WMRA also operates WEMC, a sister station just down the road at Eastern Mennonite University. WEMC has a weaker signal and smaller coverage area than WMRA. Basically, the two stations switched formats, with WEMC now running mostly automated classical programming, and WMRA going to news/talk.

On their website, WMRA explains the reason behind their decision. In a question-and-answer section, they lay it all out quite candidly.

We have an opportunity to offer more diversity of programming to most of our listening area, giving people a choice between music and information throughout the day. Almost all of our classical music listeners will still be able to hear music on another station during the midday, whereas most of them could not hear midday information programming.

Not quite the bafflegab proffered by WETA -- especially since WMRA didn't completely eliminate classical music. Check out the answer to the following question (emphasis mine):

What do you hope to gain from these new programs?

Foremost is increased public service, indicated by more people listening to public radio with this additional choice available to them. We are excited by the prospect of better fulfilling our mission by having a larger impact on the civic discourse in the communities we serve. We anticipate, of course, that serving more listeners, and serving them better as they listen longer, will turn into fundraising success so that we can provide even better service. Our long range plans call for increasing our community involvement, more coverage of Virginia news and issues, and expanding Virginia Insight to a daily live program once the resources are in place.
And there it is. WMRA changed the format to increase listenership and pledge dollars. But unlike WETA, they said so.

The other big difference was this: when WETA made the switch, it was consistently one of the top-rated stations in their market. WETA was making money -- it just got greedy and tried to make more money. WMRA had a much tougher row to hoe, as they themselves admit.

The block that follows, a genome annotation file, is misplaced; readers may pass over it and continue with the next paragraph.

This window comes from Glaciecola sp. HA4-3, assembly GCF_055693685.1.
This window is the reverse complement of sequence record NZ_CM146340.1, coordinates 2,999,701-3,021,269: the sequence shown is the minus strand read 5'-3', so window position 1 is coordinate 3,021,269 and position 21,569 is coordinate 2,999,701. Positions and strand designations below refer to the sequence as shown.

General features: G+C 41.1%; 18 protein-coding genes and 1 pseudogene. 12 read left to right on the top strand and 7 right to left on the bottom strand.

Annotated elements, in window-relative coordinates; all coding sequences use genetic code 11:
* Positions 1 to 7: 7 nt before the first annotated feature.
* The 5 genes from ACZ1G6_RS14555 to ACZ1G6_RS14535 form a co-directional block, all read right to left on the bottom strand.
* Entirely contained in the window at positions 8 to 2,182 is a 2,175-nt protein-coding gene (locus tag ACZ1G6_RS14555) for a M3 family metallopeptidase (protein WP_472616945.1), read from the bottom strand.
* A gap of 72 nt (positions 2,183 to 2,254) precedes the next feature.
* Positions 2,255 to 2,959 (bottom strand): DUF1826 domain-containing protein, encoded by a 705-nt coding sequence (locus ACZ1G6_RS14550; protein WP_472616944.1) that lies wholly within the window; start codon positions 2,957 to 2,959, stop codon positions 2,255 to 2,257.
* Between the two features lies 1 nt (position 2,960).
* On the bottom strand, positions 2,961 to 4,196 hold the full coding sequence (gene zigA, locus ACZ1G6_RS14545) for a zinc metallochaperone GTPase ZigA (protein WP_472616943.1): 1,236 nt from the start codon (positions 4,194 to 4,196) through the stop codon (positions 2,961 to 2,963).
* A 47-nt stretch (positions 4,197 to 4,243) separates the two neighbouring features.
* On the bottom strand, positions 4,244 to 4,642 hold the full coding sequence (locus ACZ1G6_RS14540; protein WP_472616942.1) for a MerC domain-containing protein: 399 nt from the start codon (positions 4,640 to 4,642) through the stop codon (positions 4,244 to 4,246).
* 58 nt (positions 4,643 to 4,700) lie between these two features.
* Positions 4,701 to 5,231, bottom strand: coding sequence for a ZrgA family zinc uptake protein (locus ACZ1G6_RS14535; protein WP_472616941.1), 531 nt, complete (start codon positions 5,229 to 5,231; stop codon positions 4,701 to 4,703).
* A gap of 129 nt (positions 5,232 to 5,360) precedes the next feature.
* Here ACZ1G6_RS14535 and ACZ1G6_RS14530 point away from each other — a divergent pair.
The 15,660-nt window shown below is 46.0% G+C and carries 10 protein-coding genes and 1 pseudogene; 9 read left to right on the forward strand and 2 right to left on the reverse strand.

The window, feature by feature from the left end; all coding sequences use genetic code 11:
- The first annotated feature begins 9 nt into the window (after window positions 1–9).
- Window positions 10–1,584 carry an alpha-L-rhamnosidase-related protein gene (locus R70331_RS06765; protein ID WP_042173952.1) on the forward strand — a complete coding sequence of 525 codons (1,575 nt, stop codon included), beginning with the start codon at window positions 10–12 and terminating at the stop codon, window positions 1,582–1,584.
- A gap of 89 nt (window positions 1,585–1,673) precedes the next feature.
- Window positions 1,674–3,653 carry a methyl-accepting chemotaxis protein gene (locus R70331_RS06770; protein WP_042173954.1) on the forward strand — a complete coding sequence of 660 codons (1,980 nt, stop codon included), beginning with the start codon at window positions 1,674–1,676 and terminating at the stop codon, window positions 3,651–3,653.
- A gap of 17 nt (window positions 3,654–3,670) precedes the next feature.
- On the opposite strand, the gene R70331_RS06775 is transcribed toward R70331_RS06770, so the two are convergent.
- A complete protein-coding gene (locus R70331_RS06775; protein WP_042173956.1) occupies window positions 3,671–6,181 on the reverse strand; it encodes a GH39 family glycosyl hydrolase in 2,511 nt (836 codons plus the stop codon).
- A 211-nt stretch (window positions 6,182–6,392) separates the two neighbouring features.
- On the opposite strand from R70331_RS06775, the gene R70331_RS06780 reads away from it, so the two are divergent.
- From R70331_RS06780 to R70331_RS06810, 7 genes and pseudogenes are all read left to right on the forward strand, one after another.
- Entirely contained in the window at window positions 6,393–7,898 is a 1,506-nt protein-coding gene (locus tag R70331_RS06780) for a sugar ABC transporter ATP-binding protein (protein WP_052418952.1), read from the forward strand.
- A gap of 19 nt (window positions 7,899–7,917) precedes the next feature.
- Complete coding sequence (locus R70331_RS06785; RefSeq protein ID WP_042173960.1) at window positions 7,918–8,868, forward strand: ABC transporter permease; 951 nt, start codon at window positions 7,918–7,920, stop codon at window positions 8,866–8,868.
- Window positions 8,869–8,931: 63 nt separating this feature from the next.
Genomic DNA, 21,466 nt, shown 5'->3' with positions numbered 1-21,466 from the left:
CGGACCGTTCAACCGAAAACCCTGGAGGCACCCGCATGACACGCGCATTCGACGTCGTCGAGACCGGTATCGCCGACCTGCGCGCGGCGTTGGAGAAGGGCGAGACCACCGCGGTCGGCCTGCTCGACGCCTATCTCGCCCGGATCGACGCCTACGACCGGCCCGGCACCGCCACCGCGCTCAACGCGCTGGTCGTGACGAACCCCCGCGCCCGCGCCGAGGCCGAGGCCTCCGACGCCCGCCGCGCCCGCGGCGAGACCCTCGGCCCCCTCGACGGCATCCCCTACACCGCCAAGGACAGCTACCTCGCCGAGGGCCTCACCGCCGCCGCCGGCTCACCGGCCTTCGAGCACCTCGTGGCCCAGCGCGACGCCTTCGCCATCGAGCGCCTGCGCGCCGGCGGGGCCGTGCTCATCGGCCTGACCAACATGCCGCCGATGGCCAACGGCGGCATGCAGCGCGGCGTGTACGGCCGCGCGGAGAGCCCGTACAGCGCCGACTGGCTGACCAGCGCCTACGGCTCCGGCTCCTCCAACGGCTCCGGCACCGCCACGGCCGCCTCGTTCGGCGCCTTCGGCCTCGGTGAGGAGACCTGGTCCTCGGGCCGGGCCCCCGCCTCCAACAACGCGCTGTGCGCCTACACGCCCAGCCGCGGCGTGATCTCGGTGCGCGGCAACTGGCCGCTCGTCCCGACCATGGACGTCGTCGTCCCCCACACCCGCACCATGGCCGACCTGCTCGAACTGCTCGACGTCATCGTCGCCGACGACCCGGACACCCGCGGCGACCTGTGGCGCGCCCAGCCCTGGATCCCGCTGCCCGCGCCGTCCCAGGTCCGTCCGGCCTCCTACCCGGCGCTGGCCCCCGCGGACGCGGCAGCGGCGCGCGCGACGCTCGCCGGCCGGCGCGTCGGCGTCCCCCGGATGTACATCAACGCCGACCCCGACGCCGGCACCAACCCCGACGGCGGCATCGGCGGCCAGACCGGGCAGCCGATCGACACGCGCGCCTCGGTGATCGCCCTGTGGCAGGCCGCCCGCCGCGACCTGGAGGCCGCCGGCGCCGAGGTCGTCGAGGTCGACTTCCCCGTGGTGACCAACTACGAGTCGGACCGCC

The audience for WMRA has not grown over the past 5 or 6 years, despite a rapidly growing population. In the past year and a half, the audience has actually declined significantly, particularly during the middays. On top of that, the average time spent listening has also declined. We have seen the effects of this on our fundraising. The number of members has decreased, and although the average gift has grown, the trend is not a sustainable one. We came up short of our goals in most of our recent on-air fundraisers, and have had to add a third fundraiser in recent years. We had to cancel some programs and reduce staffing two years ago. Because almost half of our operating budget comes from listener contributions, successful fundraising is essential to our being able to provide a quality service.

I applaud WMRA for their integrity. They could have spun it, but instead, station management chose to present the real reasons for the change. The thoughtful nature of their comments indicates to me this was a difficult decision not entered into lightly.

WMRA closes their explanation page by listing all the public radio stations in their listening area that play classical music (even WTJU gets a mention). They even provide program times, so WMRA's former classical listeners can find the music they love elsewhere.

WMRA may no longer play much classical music, but they still have plenty of class.

- Ralph

Sunday, January 13, 2008

Sick Day at the Movies -- King of Kings

Like Ken, I had a sick day at the movies (although in my case, it was more like a week). Unlike Ken, I'll hold off on the three-word reviews -- the movie I watched, "King of Kings" (1961) deserves a little more than that.

One might assume that based on about forty years of derivative and uninspired low-budget religious biopics, that the "King of Kings" would be a yawner. It's not. And unlike long-winded films such as "Pirates of the Caribbean: At Franchise's End," the over two-and-a-half-hour playing time didn't seem excessive -- it merely gave this expansive story room to breathe.

I could probably do a series of posts about different aspects of "King of Kings" that work and work well, but I'll just touch on a few.

Despite the subject matter, the production told the story in an understated fashion, which somehow made it more compelling. There're no special effects for God -- His presence made known indirectly through the characters on screen. When Christ is tempted in the desert, the devil is heard but never seen. Is Jesus wrestling with an outside tempter or an inner one? Most of us have experienced something of the latter, which gives us an emotional connection to the character.